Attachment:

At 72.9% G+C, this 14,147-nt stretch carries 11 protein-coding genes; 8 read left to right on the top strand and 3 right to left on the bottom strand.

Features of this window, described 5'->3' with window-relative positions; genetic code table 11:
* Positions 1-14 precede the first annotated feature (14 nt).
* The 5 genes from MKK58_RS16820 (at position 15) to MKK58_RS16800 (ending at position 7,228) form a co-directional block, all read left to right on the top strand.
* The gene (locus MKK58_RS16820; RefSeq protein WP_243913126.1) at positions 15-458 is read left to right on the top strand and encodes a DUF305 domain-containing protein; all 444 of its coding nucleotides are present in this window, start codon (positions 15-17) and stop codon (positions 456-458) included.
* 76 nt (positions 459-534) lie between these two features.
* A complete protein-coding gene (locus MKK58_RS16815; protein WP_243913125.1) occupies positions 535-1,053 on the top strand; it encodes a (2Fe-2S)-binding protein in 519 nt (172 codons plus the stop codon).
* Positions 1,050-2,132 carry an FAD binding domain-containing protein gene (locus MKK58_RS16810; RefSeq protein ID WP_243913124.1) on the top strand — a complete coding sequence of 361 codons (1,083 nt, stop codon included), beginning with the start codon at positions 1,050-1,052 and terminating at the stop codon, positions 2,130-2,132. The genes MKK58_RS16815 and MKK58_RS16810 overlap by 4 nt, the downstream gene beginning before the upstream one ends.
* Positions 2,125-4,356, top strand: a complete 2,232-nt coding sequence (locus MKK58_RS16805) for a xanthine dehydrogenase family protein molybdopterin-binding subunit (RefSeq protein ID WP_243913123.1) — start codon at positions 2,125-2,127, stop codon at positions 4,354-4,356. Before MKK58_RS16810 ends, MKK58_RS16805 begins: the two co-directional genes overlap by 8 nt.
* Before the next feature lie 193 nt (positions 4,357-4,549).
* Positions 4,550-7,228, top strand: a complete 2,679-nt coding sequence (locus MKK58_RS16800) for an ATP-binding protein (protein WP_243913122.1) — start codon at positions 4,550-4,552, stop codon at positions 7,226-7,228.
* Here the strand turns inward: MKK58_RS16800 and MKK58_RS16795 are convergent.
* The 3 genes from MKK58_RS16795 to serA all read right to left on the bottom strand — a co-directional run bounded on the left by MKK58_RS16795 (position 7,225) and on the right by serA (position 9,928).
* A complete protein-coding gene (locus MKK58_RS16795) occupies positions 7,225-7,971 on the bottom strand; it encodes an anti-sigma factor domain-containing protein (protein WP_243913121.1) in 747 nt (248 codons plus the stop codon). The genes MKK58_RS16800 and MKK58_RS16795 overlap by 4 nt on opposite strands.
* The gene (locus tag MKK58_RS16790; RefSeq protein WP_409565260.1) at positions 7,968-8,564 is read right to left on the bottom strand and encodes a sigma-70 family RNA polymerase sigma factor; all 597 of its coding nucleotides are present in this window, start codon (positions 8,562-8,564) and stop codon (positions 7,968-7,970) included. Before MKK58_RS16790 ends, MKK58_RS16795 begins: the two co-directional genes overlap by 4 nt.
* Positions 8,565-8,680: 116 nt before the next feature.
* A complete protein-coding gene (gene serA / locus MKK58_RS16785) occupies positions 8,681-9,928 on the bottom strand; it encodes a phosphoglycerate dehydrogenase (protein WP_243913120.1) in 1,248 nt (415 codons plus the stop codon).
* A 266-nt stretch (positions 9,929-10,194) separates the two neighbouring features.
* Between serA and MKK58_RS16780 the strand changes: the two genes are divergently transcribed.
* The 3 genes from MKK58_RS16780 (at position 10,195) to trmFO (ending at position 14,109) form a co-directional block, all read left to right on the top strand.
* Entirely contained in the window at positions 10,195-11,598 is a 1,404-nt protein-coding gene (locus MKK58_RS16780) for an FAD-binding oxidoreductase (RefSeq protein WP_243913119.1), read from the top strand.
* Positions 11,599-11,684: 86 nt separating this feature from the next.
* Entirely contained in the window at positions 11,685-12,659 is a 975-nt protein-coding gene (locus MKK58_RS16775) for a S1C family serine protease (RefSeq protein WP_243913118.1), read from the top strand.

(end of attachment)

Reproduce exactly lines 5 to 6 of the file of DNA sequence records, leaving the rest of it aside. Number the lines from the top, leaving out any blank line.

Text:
* The gene (locus MKK58_RS16820; RefSeq protein WP_243913126.1) at positions 15-458 is read left to right on the top strand and encodes a DUF305 domain-containing protein; all 444 of its coding nucleotides are present in this window, start codon (positions 15-17) and stop codon (positions 456-458) included.
* 76 nt (positions 459-534) lie between these two features.